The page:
EDWARD T. BABINSKI SAID:
"That's not addressing the point I made in my chapter. The point was that the Bible tells us that objects in the sky were moving, stars, constellations, the sun, and some verses even state that God was directing such movements. But the movements that the ancients saw were only apparent. The stars coursing? That's because the earth rotates. The constellations rising and falling on the horizon throughout the year? That's because the earth circles the sun annually. But "God" is praised for directing, moving such objects. But they aren't moving, not at all. It's like praising God for making the trees go by when you're driving down the street."
There’s nothing wrong with attributing relative motion to divine agency. And one frame of reference is mathematically equivalent to another. Consider the alternative scenarios of Newton and Mach on the rotating bucket.
At the purely descriptive level, it’s isn’t even meaningful to say that one moves around the other–rather than vice versa. Absolute motion is a useful fiction–nothing more. For the sun is also moving in relation to other reference frames. The reason we say the earth moves around the sun is because we assign a causal priority to the sun, viz. gravity–like Bas van Fraassen’s example of the flagpole’s shadow. There’s a causal asymmetry between the two, despite a kinematic symmetry.
Or do you think we should revert to Newtonian physics, with its stipulative categories of absolute time, space, and motion?
“That means they perceived the earth as stationary, exactly as other verses state, God "has established the earth, it shall not be moved."”
Which has reference to seismic activity, not celestial motion. You continue to retroject Ptolemaic astronomy back onto texts that are innocent of any such theoretical concerns.
“So they believed God's power was demonstrated in both cases, in the case of daily and seasonal movements of celestial objects in the sky above the earth, and in the case of keeping the earth still, unmoved.”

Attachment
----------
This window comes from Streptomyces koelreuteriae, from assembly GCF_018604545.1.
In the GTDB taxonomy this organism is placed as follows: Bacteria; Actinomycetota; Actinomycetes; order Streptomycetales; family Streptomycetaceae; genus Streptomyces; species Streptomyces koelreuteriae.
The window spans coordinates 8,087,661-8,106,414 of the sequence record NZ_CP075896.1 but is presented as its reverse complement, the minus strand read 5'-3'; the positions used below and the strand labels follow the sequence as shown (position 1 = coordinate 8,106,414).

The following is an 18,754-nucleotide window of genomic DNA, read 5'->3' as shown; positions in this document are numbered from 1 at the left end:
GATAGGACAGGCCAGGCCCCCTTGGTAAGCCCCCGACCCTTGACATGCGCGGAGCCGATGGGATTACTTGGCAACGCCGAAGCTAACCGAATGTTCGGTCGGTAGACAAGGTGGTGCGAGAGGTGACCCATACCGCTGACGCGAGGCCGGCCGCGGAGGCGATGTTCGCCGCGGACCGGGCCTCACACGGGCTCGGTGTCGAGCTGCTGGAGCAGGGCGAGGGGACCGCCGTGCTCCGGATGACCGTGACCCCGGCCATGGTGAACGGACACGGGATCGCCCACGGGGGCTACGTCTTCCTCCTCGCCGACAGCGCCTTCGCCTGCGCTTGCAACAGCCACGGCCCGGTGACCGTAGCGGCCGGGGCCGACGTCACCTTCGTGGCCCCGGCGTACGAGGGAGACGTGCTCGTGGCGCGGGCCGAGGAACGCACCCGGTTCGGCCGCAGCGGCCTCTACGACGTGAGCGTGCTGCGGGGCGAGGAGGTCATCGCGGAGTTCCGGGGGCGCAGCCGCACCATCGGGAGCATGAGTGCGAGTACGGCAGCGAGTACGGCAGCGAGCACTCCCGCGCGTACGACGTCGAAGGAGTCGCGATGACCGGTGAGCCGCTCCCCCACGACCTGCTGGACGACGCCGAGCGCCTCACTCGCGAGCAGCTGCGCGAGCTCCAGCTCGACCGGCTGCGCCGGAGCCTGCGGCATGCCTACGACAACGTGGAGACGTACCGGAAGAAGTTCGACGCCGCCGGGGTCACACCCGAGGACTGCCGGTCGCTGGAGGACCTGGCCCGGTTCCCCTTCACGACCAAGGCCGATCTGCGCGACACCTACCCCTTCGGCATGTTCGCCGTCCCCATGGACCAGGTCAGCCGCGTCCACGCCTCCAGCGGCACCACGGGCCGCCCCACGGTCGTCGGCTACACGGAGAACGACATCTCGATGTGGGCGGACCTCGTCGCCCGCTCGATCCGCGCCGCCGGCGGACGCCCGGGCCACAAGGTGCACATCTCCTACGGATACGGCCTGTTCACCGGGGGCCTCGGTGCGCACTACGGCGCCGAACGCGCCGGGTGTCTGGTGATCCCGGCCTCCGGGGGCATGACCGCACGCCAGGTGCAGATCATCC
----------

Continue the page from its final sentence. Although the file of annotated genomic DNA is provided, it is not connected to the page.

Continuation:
Why should there be seasonal variations in their perceived position if the earth were flat? Wouldn’t that involve a static relation? Seasonal variations in their perceived position assume a spherical earth (i.e. axial tilt) revolving around the sun.
“That's my argument from the chapter, and it demonstrates that the ancients did not perceive the earth as moving, but believed all of the objects in the sky were moving.”
No. What it demonstrates is that Ed Babinski is projecting his wooden interpretation onto the text. It doesn’t begin to show that this is what the text mean to the ancients.
One of your chronic problems is how you act as though you can construe a literary description in isolation to the outside world which the author and reader daily observe beyond the words on the page. But the ancients were quite able to compare a literary description with their real world experience.
For instance, they traveled widely. On ships or by land (e.g. trade routes). They knew perfectly well that the real world extended beyond the horizon-line of a mountaintop view.
Likewise, explorers could observe changes in the position of the constellations at different latitudes. Cf. Charles Hapgood, Maps of the Ancient Sea Kings; Christina Roseman, Pytheas of Massalia: On the Ocean.
That’s not consistent with a flat-earth cosmography.
“About your view that to shake a flat earth means to shove things off its edges, all I can say is that neither Egypt nor Babylon nor Israel believed that they lived at the edge of the earth.”
i) That’s another example of your incorrigible naiveté. Even if (ad arguendo) royal propaganda located the kingdom at the center of the universe, royal historians knew enough about the actual geography of a far-flung empire not to take that literally.
ii) Moreover, if you place a marble in the center of a table, and shake the table (sideways or up and down), the marble will roll off the table.
“They each perceived their nation as lying at the center of the earth. I point this out in an endnote in my chapter.”
Which is a good example of your shoddy scholarship. You cite White’s off-discredited Warfare opus as your source of information (TCD 138n34). In the meantime, you ignore real scholarship dealing with your prooftext. But your interpretation is dubious. Cf. Daniel Block, The Book of Ezekiel: Chapters 25-48, 447-48.
“Neither does the Bible say God shakes the earth at a 90% angle. Neither do you have to interpret the line in Job (about God picking up the earth by its edges to shake the wicked out of it) in a fundamentalist fashion. I do not interpret it that way in my chapter. I cited that verse as a metaphor that coincides with the ancient flat earth perception of the cosmos as found in other verses in Job and the Bible.”
If you now admit we should avoid construing this type of imagery in “fundamentalist fashion,” but instead make allowance for figures of speech, then that sinks your entire argument.